DID NATIONAL SELL OUT TO TALLEYS ON THE HEALTH AND SAFETY BILL?
By Richard Harman (author)
A tense debate in Parliament last night as Labour accused National of selling out to its political backers over the Health and Safety in Employment Bill.
The Bill has been a political minefield – first within the National Party and now, among the parties in the House.
Last night Labour was claiming that changes to the Bill had been made at the behest of the Nelson fishing and meat processing company owned by the Talley brothers.
National recently knighted Sir Peter Talley and the company is known for its hostility to trade unions.
But the debate last night only took place after some last minute negotiating with United Future Leader Peter Dunne to get his support for it.
At the heat of the debate is a change to a proposal to make the election of a Health and Safety representative mandatory in every workplace.
““The Bill was not sufficiently robust in that regard and it would have been difficult for me to support it further without additional changes to strengthen the provisions regarding high risk industries,” he said.
The Transport and Industrial relations Select Committee made the provision optional for all workplaces with less than 20 workers except where the workplace is in a high risk industry.
Mr Dunne persuaded Workplace Relations Minister Michael Woodhouse to further define a high risk workplace in the Bill as:
- Any industry that carries the risk of a catastrophic event;
- Any industry that has had a fatality rate greater than 25 per 100,000 workers since 2008;
- Any industry that has had a serious injury rate of more than 25 per 1,000 workers since 2008.
This includes forestry, mining and construction but controversially leaves out farming.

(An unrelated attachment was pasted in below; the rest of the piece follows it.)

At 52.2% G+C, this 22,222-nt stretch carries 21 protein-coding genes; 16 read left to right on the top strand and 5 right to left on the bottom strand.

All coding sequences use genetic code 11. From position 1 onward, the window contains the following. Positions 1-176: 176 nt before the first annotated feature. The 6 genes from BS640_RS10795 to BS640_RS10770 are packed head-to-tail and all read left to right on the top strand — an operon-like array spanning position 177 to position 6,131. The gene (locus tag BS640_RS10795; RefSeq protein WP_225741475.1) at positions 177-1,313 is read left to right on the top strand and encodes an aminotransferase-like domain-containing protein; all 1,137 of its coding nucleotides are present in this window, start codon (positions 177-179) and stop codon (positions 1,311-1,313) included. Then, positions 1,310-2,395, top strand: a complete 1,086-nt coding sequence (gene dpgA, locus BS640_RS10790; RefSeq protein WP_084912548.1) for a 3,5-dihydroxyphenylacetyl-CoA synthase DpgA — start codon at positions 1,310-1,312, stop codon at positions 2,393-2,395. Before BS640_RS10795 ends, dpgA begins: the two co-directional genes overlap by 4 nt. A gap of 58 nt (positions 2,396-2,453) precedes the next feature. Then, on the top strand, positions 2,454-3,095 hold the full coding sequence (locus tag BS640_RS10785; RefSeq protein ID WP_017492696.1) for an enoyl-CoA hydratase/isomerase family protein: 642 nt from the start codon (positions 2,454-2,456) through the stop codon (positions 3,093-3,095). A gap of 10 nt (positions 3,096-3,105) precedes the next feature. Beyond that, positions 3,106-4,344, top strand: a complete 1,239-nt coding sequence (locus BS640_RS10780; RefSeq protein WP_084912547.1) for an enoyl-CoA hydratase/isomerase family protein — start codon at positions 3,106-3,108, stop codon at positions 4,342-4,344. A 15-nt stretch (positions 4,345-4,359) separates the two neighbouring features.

Federated Farmers were heavily opposed to the original proposal and so were rural delegates at National’s recent party conference.
One said if National persisted with its approach to workplace safety it would pay at the polls at the Moroney said that agriculture killed more people in New Zealand than any other workplace.
Ms Moroney said the original Bill provided that all workers had the option of asking for a health and safety rep.
But she said National had changed that because it listened to its backers.
“That party opposite (National) listened to the likes of Talleys (who own AFFCO) who came along with their bad health and safety records,” she said.
She said Talleys also claimed that workers would demand health and safety reps because they had a hidden agenda.
“There was some other secret agenda, some unnamed agenda that Talleys wouldn’t name.
“They convinced the National Party members that that was going to ruin workplace health and safety and ruin the workplace.”
In fact there is a concern among sections of the National Party that mandatory elections for health and safety reps would be a backdoor method for unions to get back on sites where they had no members.
Mr Woodhouse however said a “one size fits a’’ cookie cutter model was not the way to get better a health and safety participation and culture in businesses.
“I have tried very hard in the data that I have explored to find a co-relation between the presence of a health and safety rep in a workplace and the incidence of serious injury and death in the workplace,” he said.
“And I cannot.”
He said he wasn’t saying health and safety representatives weren’t important.
“But what that says to me is that there are many other factors at play in determining whether practical steps are being taken in a workplace to keep people safe and whether all workers are participating that health and safety process.”
Mr Woodhouse is having to walk a difficult line on this Bill. On the one hand many of his own provincial back bench colleagues are suspicious of it and of WorkPlace NZ who will implement it while on the other the ghosts of those killed at Pike River hag over Parliament as it considers the legislation.